Loneliness becoming 'norm' in Japan
Studies show that the average number of people in a Tokyo home has dropped below two for the first time.
Last Modified: 28 Apr 2012 12:04

Japanese society has long had a reputation for close-knit families and companies and for group culture. This year, however, the average number of people in a Tokyo home dropped below two for the first time.

NLI Research Institute says that, by 2020, living alone will be the norm in Japan. The think-tank's Akio Doteuchi says: "People are becoming more isolated. They used to live in friendly communities where neighbours would help them.

"Now people want to protect their privacy, so people in these communities have never even met their neighbours. They don't know if they live alone or it's a couple or a family.

"So sometimes people die alone without anyone noticing."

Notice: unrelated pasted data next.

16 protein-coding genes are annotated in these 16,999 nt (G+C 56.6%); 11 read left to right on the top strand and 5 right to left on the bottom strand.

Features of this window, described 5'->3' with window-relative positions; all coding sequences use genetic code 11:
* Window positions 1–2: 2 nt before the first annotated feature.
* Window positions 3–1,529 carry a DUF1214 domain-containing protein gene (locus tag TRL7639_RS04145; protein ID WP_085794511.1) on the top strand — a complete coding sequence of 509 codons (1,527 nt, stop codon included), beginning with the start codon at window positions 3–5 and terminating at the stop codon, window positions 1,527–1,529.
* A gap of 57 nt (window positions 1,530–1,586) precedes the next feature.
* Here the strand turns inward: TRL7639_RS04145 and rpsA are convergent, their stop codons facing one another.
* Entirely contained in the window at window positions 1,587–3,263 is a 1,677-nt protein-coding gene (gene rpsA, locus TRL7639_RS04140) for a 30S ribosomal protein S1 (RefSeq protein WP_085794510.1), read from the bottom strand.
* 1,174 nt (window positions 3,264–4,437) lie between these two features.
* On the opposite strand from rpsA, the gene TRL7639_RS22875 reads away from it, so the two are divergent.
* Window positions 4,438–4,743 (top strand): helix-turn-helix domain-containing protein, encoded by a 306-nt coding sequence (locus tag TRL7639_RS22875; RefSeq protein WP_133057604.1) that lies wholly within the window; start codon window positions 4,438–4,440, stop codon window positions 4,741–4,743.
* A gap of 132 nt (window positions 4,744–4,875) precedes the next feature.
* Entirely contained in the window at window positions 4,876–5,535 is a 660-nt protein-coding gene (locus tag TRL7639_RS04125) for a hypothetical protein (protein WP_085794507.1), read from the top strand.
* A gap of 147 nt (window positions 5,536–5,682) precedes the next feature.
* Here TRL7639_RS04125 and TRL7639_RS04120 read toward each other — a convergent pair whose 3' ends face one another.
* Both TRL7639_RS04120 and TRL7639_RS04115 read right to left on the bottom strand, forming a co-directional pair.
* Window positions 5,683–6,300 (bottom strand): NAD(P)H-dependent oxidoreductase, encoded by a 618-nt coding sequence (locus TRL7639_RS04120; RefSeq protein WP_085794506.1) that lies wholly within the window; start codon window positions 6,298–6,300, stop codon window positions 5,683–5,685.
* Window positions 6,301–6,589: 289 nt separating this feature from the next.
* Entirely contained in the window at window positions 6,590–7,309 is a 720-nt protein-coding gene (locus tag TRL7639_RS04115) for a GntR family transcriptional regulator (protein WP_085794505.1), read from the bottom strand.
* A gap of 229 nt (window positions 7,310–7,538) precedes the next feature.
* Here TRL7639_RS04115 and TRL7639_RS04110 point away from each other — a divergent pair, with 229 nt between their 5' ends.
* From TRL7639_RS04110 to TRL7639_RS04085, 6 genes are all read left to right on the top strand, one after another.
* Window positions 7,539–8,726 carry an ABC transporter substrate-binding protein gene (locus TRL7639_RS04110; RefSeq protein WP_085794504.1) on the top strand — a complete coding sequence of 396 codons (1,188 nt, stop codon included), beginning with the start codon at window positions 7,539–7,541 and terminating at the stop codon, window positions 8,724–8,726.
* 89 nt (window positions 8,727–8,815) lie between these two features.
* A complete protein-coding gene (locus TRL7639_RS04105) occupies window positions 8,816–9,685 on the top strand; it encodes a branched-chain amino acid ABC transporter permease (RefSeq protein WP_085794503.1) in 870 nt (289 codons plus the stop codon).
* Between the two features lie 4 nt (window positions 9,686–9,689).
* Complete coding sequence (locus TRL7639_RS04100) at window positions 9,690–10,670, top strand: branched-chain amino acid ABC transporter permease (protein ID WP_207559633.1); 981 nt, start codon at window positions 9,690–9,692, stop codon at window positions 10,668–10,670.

Mike Firn reports from Tokyo.

Al Jazeera
Topics in this article
Featured on Al Jazeera
'Justice for All' demonstrations swell across the US over the deaths of African Americans in police encounters.
Six former Guantanamo detainees are now free in Uruguay with some hailing the decision to grant them asylum.
Disproportionately high number of Aboriginal people in prison highlights inequality and marginalisation, critics say.
Nearly half of Canadians have suffered inappropriate advances on the job - and the political arena is no exception.
Women's rights activists are demanding change after Hanna Lalango, 16, was gang-raped on a bus and left for dead.
Buried in Sweden's northern forest, Sorsele has welcomed many unaccompanied kids who help stabilise a town exodus.
A look at the changing face of North Korea, three years after the death of 'Dear Leader'.
While some fear a Muslim backlash after café killings, solidarity instead appears to be the order of the day.
Victims spared by the deadly disease are reporting blindness and other unexpected post-Ebola health issues.